I know, Americans hardly ever read poetry anymore, and they certainly don’t read narrative poetry – poetry that tells a story.

But we listen to plenty of country music that tells a story, and in fact most pop music at least implies a story. So we aren’t complete strangers to the idea of receiving a story in rhymed and metered verse. It just needs guitars.

Well, turn on some guitar instrumentals if you must, but I think most readers would enjoy The Ballad of Jesús Ortiz, by Dana Gioia. For one thing, it’s not very long – we’re not talking about the commitment it takes to read The Iliad or Paradise Lost.

The story is simple and moving. Unlike most of what passes for poetry today, it isn’t about the poet – either what the poet feels or how cleverly the poet writes. Gioia is simply recounting a true story of one of his great-grandparents, a Mexican cowboy who lived and died on the high plains of the American frontier.

Dana Gioia is an interesting guy – a poet who made a living as a businessman until he was appointed by President George W. Bush as chairman of the National Endowment for the Arts, where he did splendid work.

After leaving that office, he returned to his civilian life and published the poetry he had written during his time at the NEA; he had declined to offer his poetry for publication while in office because the NEA funds so many arts organizations and publishers that it would have been hard to avoid the appearance that his work was getting published because he held everybody’s purse strings.

In 2015 Gioia [pronounced JOY-ah] was appointed State Poet Laureate of California by Gov. Jerry Brown.

Let’s see … appointed by George W. Bush and Jerry Brown. Can we conclude that his work transcends political ideology?

The best news about this moving mini-epic poem is that, while it exists as a booklet from Providence Press in Ojai, California, it was also published in full in the LA Review of Books,

Since Gioia is a poet of grace and wisdom, his verse in these ballad stanzas is admirable; but you’ll want to read this poem for the moving story it tells. Somewhat closer to the real Wild West than the average romanticized John Wayne movie.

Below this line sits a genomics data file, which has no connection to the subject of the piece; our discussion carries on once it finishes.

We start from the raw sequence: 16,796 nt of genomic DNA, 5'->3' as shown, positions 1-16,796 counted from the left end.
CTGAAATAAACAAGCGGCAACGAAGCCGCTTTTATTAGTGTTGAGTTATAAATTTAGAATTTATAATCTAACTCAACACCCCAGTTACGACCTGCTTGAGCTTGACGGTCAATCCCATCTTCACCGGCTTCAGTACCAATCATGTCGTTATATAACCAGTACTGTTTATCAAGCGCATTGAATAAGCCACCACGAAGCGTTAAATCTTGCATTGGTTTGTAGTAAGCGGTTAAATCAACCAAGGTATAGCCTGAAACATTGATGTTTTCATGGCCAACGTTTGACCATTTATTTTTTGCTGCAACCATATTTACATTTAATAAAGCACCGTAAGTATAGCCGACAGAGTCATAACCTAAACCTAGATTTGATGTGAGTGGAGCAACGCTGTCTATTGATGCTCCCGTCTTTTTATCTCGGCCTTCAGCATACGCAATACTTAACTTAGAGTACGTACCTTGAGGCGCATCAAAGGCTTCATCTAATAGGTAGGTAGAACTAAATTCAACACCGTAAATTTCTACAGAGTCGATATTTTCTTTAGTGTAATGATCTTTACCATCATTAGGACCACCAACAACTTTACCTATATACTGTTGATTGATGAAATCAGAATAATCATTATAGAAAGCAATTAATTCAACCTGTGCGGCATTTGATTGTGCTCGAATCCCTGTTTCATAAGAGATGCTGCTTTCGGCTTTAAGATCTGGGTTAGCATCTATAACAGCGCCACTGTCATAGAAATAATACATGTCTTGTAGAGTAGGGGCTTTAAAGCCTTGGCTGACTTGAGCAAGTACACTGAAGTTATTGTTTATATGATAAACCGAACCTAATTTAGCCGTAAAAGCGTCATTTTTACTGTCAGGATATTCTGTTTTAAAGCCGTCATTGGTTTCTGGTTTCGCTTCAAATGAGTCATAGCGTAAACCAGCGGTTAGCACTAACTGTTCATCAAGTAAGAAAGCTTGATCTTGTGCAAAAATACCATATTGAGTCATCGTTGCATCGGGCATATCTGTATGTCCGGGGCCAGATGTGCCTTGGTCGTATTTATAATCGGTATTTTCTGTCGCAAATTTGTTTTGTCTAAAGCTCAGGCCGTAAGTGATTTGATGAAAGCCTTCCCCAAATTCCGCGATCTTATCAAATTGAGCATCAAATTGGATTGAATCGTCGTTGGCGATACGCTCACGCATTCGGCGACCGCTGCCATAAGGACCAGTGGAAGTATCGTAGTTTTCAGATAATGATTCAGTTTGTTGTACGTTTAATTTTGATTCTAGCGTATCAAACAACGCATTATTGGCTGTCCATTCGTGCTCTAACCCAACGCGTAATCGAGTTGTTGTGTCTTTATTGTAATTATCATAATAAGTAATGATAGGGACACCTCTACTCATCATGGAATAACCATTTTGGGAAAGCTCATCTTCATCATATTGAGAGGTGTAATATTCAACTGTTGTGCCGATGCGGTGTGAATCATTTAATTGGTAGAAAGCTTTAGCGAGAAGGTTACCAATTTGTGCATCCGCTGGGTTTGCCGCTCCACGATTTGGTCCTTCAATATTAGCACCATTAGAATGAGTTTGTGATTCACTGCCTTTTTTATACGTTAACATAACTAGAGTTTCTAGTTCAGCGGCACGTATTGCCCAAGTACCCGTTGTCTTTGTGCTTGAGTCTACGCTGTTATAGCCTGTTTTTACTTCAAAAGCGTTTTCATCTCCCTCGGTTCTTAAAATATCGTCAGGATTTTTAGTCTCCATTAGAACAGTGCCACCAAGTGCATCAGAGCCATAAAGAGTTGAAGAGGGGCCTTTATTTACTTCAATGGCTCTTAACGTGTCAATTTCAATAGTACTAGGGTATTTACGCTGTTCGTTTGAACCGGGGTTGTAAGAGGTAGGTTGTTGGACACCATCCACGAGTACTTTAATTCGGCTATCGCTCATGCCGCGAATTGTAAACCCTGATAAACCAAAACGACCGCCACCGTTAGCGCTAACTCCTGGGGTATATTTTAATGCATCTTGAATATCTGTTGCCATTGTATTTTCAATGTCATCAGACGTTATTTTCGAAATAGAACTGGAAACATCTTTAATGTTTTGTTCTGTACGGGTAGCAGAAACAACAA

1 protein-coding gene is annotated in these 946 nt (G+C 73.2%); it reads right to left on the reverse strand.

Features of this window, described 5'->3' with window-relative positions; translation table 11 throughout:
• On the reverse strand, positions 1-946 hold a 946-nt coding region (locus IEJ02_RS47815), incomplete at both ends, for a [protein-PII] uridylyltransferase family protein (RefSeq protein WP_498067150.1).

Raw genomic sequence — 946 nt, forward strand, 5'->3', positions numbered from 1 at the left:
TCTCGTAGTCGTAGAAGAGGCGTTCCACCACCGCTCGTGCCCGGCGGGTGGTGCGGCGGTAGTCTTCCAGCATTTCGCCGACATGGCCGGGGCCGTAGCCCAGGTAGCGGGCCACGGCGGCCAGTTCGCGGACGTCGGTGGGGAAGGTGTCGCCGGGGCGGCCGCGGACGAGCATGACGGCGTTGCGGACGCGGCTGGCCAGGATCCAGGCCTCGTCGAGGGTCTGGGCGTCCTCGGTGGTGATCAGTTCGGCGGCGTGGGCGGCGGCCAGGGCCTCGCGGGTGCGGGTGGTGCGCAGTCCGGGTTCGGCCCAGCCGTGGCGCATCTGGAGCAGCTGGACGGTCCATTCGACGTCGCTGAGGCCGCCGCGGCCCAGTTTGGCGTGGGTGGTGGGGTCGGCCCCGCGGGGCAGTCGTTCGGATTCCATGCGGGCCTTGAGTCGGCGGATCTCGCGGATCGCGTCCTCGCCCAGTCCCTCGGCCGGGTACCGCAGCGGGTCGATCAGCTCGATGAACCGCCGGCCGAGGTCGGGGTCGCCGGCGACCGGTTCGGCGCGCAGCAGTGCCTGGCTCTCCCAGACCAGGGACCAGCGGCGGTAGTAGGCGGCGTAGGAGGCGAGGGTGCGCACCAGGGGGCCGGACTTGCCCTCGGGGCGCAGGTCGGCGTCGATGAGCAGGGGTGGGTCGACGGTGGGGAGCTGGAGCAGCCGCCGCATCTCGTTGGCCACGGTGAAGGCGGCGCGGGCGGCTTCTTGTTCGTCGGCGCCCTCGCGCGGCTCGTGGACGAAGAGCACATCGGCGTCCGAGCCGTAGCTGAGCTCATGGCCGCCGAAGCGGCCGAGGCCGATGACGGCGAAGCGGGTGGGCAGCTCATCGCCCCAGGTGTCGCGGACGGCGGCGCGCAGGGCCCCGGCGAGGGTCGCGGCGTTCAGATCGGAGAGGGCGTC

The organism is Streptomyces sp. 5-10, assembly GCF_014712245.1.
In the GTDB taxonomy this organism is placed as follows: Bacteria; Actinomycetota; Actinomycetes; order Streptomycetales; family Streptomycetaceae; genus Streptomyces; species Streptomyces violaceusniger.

My big sister recently alerted me to the existence of a series of books put together by Shaun Usher: Letters of Note, Letters of Note II, and Lists of Note.

Most of the letters and lists are to or from famous people, but many aren’t, and they’re all fascinating, not just because they deal with important matters, because of what they reveal about character and culture.

For instance, here’s a list that Albert Einstein gave to his wife of 11 years, Mileva. It was clear to both of them that there was no romantic love left between them, but they both wanted to stay together for the sake of the children.

Einstein gave her a list of the conditions she would have to accept in order for them to continue to live together:

  1. You will make sure
  2. that my clothes and laundry are kept in good order,
  3. that I will receive my three meals regularly in my room.
  4. that my bedroom and study are kept neat, and especially that my desk is left for my use only.
  5. You will renounce all personal relations with me insofar as they are not completely necessary for social reasons. Specifically, you will forgo
  6. my sitting at home with you;
  7. my going out or traveling with you.
  8. You will obey the following points in your relations with me:
  9. you will not expect any intimacy from me, nor will you reproach me in any way;
  10. you will stop talking to me if I request it;
  11. you will leave my bedroom or study immediately without protest if I request it.
  12. You will undertake not to belittle me in front of our children, either through words or behavior.

Wow. It sounds like an entire season’s worth of sitcom plots.

Naturally, this list was originally written in German, and I corrected the translation because in the book, “forego” (precede) was written where “forgo” (do without) was clearly intended.

Now, we all agree that Einstein was a very clever man, and the work he did involved elaborate and careful thought experiments. There were many times when he needed to be left undisturbed, so he could concentrate on what he was thinking.

Nevertheless, this list is about as good an example as I’ve ever seen of one person explaining to another just how much she irritates him.

For the sake of the children, she accepted the list and the marriage continued … for a few months, when she took the children and left. Then he could have all the undisturbed time he wanted. He’d have to get a housekeeper and cook for the rest.

That’s just one of the lists. It would be hilarious if it weren’t so sad. And yet I understood some of the needs that Einstein felt.

I know that I sometimes hurt my children’s feelings when I was in the midst of writing a complicated scene and I heard one of them trudge up the stairs to my attic office and meekly ask, “Is it all right to interrupt you?”